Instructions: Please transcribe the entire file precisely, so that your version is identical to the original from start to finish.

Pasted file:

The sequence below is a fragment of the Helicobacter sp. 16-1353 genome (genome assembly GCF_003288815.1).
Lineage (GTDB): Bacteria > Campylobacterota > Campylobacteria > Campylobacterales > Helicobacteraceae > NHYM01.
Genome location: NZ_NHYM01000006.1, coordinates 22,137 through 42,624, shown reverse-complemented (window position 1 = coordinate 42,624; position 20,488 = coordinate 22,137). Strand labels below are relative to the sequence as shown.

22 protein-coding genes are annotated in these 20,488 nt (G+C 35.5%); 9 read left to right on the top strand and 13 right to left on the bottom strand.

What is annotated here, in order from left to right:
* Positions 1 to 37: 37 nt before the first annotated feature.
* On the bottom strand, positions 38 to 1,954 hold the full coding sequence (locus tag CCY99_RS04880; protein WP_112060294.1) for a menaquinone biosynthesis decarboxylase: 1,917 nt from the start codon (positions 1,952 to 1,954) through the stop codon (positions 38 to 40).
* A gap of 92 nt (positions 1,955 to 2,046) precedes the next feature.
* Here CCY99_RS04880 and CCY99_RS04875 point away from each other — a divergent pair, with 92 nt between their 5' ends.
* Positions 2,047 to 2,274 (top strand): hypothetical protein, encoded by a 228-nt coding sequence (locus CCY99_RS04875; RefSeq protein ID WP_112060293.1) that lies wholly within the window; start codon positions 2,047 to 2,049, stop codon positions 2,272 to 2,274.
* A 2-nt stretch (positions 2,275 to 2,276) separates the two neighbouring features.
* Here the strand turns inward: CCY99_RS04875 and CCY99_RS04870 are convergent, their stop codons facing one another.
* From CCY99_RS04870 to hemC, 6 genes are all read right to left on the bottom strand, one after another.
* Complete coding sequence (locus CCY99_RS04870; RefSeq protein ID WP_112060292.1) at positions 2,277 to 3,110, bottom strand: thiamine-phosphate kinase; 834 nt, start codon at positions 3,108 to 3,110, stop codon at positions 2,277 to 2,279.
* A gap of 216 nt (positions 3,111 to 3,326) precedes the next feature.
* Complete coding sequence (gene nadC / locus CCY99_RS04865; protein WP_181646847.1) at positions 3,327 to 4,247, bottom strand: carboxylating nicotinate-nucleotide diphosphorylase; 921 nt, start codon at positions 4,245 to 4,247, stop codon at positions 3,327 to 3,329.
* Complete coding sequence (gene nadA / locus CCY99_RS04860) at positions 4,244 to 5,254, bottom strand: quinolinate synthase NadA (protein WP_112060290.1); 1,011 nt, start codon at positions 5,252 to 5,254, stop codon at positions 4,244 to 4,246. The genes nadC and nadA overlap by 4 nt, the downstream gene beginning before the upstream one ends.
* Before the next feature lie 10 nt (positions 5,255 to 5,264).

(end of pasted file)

The sequence below is a fragment of the Helicobacter sp. 16-1353 genome (genome assembly GCF_003288815.1).
Lineage (GTDB): Bacteria > Campylobacterota > Campylobacteria > Campylobacterales > Helicobacteraceae > NHYM01.
Genome location: NZ_NHYM01000006.1, coordinates 22,137 through 42,624, shown reverse-complemented (window position 1 = coordinate 42,624; position 20,488 = coordinate 22,137). Strand labels below are relative to the sequence as shown.

22 protein-coding genes are annotated in these 20,488 nt (G+C 35.5%); 9 read left to right on the top strand and 13 right to left on the bottom strand.

What is annotated here, in order from left to right:
* Positions 1 to 37: 37 nt before the first annotated feature.
* On the bottom strand, positions 38 to 1,954 hold the full coding sequence (locus tag CCY99_RS04880; protein WP_112060294.1) for a menaquinone biosynthesis decarboxylase: 1,917 nt from the start codon (positions 1,952 to 1,954) through the stop codon (positions 38 to 40).
* A gap of 92 nt (positions 1,955 to 2,046) precedes the next feature.
* Here CCY99_RS04880 and CCY99_RS04875 point away from each other — a divergent pair, with 92 nt between their 5' ends.
* Positions 2,047 to 2,274 (top strand): hypothetical protein, encoded by a 228-nt coding sequence (locus CCY99_RS04875; RefSeq protein ID WP_112060293.1) that lies wholly within the window; start codon positions 2,047 to 2,049, stop codon positions 2,272 to 2,274.
* A 2-nt stretch (positions 2,275 to 2,276) separates the two neighbouring features.
* Here the strand turns inward: CCY99_RS04875 and CCY99_RS04870 are convergent, their stop codons facing one another.
* From CCY99_RS04870 to hemC, 6 genes are all read right to left on the bottom strand, one after another.
* Complete coding sequence (locus CCY99_RS04870; RefSeq protein ID WP_112060292.1) at positions 2,277 to 3,110, bottom strand: thiamine-phosphate kinase; 834 nt, start codon at positions 3,108 to 3,110, stop codon at positions 2,277 to 2,279.
* A gap of 216 nt (positions 3,111 to 3,326) precedes the next feature.
* Complete coding sequence (gene nadC / locus CCY99_RS04865; protein WP_181646847.1) at positions 3,327 to 4,247, bottom strand: carboxylating nicotinate-nucleotide diphosphorylase; 921 nt, start codon at positions 4,245 to 4,247, stop codon at positions 3,327 to 3,329.
* Complete coding sequence (gene nadA / locus CCY99_RS04860) at positions 4,244 to 5,254, bottom strand: quinolinate synthase NadA (protein WP_112060290.1); 1,011 nt, start codon at positions 5,252 to 5,254, stop codon at positions 4,244 to 4,246. The genes nadC and nadA overlap by 4 nt, the downstream gene beginning before the upstream one ends.
* Before the next feature lie 10 nt (positions 5,255 to 5,264).